SIDS 'may have a genetic link'
29th March 2018 – Babies who die from cot death are more likely to have rare genetic mutations that cause them to have weaker breathing muscles, according to a new study.
Cot death, or sudden infant death syndrome (SIDS), is the unexpected death of a seemingly healthy young child. It is the leading cause of deaths among babies, typically between 2 and 4 months old, in high-income countries. Around 232 babies and toddlers die each year in the UK.
It is not known why some babies die suddenly from SIDS, but babies being unable to regulate their breathing is thought to be an important condition.
The latest research suggests a possible genetic element to the disorder.
However, the researchers stress that further investigations are needed to understand the link, and whether medication might be suitable to prevent baby deaths.
Researchers in the UK and the US looked at the prevalence of mutations in the SCN4A gene which helps regulate the muscular control of breathing. These mutations are rare but have been linked to a number of conditions including life-threatening pauses in breathing and vocal cord spasms that make breathing hard.
The study included 278 children from the US and the UK of Caucasian European ancestry who had died from SIDS. These were matched against 729 adults with no history of heart, respiratory or neurological disease.
A genetic analysis from tissue samples found that 4 of the children who had died from SIDS had mutations associated with disruption of the breathing muscles, compared to none in the control group.
The authors suggest that this genetic mutation may increase the risk of SIDS, leaving babies with weaker breathing muscles, and more susceptible to other contributory factors such as tobacco smoke, getting tangled in bedding, a minor illness, or a breathing obstruction.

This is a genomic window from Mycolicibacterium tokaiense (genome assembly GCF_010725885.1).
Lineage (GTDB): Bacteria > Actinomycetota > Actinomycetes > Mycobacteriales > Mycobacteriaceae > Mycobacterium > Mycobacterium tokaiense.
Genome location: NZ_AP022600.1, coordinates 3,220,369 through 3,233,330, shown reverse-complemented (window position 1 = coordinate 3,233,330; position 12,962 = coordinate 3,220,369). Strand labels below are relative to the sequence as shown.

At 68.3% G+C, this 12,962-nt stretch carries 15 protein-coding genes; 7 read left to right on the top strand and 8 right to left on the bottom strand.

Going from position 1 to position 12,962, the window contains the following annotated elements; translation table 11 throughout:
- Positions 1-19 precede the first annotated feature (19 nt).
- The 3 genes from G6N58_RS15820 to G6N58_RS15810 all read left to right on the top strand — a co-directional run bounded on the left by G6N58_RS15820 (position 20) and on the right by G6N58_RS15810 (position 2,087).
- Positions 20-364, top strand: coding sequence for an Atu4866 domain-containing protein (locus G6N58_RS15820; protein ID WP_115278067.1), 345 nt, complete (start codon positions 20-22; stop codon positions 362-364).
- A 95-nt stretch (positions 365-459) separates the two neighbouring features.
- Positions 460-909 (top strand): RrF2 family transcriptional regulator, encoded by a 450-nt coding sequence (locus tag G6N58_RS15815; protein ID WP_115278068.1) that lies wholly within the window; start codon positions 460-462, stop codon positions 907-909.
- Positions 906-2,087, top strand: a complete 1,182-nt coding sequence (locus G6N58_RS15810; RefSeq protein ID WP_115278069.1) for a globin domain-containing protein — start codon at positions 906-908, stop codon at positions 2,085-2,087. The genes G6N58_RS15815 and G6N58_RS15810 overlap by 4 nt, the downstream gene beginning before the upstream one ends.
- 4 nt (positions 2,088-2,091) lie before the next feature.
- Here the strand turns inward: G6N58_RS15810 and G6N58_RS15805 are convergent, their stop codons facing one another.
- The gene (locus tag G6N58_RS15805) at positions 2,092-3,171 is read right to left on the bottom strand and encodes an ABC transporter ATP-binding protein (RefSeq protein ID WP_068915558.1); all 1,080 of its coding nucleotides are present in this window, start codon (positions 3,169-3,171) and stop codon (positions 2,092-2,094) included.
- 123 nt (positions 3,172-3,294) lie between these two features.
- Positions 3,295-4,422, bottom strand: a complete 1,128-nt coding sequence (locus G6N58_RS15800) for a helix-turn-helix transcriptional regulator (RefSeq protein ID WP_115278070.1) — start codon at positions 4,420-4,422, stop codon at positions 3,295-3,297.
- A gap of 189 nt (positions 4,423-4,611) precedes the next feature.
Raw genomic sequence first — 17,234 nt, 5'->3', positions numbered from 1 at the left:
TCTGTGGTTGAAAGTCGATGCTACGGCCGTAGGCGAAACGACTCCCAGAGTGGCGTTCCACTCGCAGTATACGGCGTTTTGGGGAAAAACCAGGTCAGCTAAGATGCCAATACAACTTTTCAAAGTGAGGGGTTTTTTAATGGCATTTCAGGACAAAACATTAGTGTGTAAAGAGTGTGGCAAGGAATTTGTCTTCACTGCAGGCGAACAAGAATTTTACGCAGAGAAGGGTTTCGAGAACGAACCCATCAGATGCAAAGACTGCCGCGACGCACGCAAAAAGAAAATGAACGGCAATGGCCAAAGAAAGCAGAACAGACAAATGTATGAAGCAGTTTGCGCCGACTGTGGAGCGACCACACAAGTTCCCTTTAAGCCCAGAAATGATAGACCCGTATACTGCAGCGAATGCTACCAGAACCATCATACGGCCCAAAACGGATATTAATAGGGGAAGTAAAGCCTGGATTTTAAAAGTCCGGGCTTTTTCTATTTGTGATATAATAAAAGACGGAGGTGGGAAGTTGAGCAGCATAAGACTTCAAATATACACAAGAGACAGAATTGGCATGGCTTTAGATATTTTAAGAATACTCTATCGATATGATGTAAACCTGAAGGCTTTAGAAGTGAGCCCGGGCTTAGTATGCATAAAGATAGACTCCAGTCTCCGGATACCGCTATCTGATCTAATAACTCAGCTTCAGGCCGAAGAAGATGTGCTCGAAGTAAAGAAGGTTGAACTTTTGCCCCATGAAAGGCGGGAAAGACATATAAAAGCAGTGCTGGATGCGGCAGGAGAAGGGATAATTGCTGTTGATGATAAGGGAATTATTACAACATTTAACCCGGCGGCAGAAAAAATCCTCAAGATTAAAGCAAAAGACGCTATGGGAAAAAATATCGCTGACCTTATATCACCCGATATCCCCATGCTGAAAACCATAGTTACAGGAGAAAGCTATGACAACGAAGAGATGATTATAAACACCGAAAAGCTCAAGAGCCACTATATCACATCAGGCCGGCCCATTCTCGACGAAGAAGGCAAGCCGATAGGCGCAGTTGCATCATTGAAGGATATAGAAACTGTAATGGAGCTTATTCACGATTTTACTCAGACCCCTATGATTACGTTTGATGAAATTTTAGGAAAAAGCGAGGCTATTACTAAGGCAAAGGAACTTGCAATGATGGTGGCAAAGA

The authors of the study, published in the medical journal The Lancet, stress that the gene mutation is probably not the sole cause of death, and that safe sleeping measures for babies are still essential to ensure safety.
Back to Sleep campaign
Rates of SIDS have fallen by 81% in the UK since the Back to Sleep message was launched in 1991, encouraging parents to lay babies on their backs and not face down.
Commenting on the latest study in an emailed statement, Francine Bates, chief executive of the Lullaby Trust, says: "We are very pleased that leading researchers continue to try and identify the cause of SIDS, which leads to the death of around four babies every week in the UK.
"This research suggests there may be a genetic component that increases the risk of SIDS in some cases. However, larger studies, including genetic testing of the parents, are needed before we can understand how much of a contribution mutations such as those affecting the SCN4A gene make to SIDS.
"In the meantime, we urge all parents to continue to follow our safer sleep advice to reduce the risk of SIDS: always place your baby on their back, in their own cot or Moses basket, in the same room as you for all sleeps, day and night."